Jane Mazack


Email: [email protected]


Ph.D., Water Resources Science (in progress)
University of Minnesota, St. Paul, MN

Dissertation: Winter invertebrate dynamics in groundwater-fed streams in southeastern Minnesota

M.S., Water Resources Science (2013)
University of Minnesota, St. Paul, MN

Thesis: Emergence, survival, and longevity of adult Diamesa mendotae Muttkowski (Diptera: Chironomidae) in groundwater-fed streams

B.S., Biology and Environmental Science (2010)
Calvin College, Grand Rapids, MI

Research Statement

Groundwater-fed streams, which remain cold in summer but ice-free in winter, provide ideal habitat for cold-adapted insects and trout. The goal of my dissertation research is to identify and quantify the complex relationships between groundwater inputs, water temperature, and winter invertebrate dynamics in southeastern Minnesota streams. The results of this research are significant in understanding the ecological dynamics of these streams, but become even more essential when considering the effects of climate change on groundwater-influenced ecosystems.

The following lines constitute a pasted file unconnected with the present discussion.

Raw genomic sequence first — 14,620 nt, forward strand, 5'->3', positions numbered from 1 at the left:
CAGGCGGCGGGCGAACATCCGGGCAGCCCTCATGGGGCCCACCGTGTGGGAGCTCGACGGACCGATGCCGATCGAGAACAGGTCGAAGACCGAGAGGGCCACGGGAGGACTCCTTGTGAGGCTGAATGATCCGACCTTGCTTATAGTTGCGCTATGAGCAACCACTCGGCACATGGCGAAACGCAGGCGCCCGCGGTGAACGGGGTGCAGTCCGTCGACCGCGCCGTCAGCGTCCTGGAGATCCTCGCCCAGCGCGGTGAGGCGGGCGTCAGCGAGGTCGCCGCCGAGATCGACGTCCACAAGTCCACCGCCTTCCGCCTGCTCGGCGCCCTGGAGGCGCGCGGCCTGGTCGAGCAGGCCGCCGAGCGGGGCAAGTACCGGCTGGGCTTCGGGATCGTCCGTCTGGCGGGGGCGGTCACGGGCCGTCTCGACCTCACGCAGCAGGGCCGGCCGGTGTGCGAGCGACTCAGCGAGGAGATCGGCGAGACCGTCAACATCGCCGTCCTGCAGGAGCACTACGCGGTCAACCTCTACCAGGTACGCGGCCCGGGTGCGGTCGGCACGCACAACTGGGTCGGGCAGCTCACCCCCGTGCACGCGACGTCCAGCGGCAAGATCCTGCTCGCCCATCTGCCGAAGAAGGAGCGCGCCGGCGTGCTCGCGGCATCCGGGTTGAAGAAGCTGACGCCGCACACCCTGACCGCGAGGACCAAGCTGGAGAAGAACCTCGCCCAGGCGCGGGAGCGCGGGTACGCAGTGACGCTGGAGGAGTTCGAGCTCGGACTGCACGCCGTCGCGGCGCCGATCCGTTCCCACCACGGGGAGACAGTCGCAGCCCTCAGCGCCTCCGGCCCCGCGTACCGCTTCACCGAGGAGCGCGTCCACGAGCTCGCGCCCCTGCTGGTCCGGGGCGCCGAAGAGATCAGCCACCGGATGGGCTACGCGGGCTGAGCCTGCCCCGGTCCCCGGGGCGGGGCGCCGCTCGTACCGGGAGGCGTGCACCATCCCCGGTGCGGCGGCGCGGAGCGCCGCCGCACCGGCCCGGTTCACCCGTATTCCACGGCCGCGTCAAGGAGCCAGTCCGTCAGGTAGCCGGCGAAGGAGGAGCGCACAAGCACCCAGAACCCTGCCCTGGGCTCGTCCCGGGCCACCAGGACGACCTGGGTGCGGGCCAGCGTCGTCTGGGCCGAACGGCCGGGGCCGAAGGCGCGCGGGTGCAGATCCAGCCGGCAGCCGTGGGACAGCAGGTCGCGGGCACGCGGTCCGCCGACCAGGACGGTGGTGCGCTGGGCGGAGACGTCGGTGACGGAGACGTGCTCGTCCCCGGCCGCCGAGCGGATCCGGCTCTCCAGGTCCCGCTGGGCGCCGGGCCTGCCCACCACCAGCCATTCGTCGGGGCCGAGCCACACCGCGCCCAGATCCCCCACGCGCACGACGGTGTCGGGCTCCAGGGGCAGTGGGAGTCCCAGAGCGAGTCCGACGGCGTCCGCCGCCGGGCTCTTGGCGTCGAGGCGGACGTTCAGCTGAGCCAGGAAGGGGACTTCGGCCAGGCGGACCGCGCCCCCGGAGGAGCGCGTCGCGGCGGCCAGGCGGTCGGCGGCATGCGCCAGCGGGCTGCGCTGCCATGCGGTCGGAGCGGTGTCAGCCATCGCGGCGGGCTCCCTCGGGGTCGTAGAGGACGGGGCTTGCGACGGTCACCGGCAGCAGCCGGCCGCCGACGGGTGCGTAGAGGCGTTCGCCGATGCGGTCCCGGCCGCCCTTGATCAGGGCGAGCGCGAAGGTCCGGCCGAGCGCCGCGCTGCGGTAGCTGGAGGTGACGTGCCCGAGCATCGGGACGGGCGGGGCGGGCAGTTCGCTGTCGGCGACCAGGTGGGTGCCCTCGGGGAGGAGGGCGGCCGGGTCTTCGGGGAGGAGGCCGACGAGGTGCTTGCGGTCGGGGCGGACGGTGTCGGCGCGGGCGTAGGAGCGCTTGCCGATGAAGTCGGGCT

I am currently a graduate fellow for the John E. Sawyer Seminar “Making the Mississippi: “Making the Mississippi: Formulating New Water Narratives for the 21st Century” supported by a grant from the Andrew W. Mellon Foundation and organized by the Institute for Advanced Study and River Life at the University of Minnesota. As part of my work, I am evaluating the use of social media as a growing medium of scientific dissemination and discussion. I have developed a blog for translating the empirical results of my dissertation research into educational media for dissemination to the public.